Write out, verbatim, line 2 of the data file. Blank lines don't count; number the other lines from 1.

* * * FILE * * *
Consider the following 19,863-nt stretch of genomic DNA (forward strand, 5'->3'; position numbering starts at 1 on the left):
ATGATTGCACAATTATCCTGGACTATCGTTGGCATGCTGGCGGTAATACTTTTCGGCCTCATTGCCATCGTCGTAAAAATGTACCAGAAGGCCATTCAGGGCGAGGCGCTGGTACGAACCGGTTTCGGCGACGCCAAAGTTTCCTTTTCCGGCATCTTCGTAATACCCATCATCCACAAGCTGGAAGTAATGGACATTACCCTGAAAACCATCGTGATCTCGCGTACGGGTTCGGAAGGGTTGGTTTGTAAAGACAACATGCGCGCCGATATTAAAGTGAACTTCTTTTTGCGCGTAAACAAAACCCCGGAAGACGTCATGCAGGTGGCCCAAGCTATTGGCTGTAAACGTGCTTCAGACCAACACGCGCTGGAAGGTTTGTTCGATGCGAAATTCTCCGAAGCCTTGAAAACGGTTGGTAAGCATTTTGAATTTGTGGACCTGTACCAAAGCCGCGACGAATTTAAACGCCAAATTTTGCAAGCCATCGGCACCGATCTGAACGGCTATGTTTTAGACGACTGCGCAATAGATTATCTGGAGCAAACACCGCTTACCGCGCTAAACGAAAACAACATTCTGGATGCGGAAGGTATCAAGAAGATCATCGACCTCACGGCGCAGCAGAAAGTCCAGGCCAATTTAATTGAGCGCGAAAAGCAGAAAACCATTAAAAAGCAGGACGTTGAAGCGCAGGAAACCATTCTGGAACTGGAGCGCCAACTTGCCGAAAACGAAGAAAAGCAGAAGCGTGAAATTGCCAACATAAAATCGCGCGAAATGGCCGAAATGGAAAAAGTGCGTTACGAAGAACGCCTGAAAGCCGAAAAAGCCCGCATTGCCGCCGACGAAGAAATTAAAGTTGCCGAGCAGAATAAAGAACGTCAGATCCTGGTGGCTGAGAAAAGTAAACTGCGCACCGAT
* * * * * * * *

ATGATTGCACAATTATCCTGGACTATCGTTGGCATGCTGGCGGTAATACTTTTCGGCCTCATTGCCATCGTCGTAAAAATGTACCAGAAGGCCATTCAGGGCGAGGCGCTGGTACGAACCGGTTTCGGCGACGCCAAAGTTTCCTTTTCCGGCATCTTCGTAATACCCATCATCCACAAGCTGGAAGTAATGGACATTACCCTGAAAACCATCGTGATCTCGCGTACGGGTTCGGAAGGGTTGGTTTGTAAAGACAACATGCGCGCCGATATTAAAGTGAACTTCTTTTTGCGCGTAAACAAAACCCCGGAAGACGTCATGCAGGTGGCCCAAGCTATTGGCTGTAAACGTGCTTCAGACCAACACGCGCTGGAAGGTTTGTTCGATGCGAAATTCTCCGAAGCCTTGAAAACGGTTGGTAAGCATTTTGAATTTGTGGACCTGTACCAAAGCCGCGACGAATTTAAACGCCAAATTTTGCAAGCCATCGGCACCGATCTGAACGGCTATGTTTTAGACGACTGCGCAATAGATTATCTGGAGCAAACACCGCTTACCGCGCTAAACGAAAACAACATTCTGGATGCGGAAGGTATCAAGAAGATCATCGACCTCACGGCGCAGCAGAAAGTCCAGGCCAATTTAATTGAGCGCGAAAAGCAGAAAACCATTAAAAAGCAGGACGTTGAAGCGCAGGAAACCATTCTGGAACTGGAGCGCCAACTTGCCGAAAACGAAGAAAAGCAGAAGCGTGAAATTGCCAACATAAAATCGCGCGAAATGGCCGAAATGGAAAAAGTGCGTTACGAAGAACGCCTGAAAGCCGAAAAAGCCCGCATTGCCGCCGACGAAGAAATTAAAGTTGCCGAGCAGAATAAAGAACGTCAGATCCTGGTGGCTGAGAAAAGTAAACTGCGCACCGAT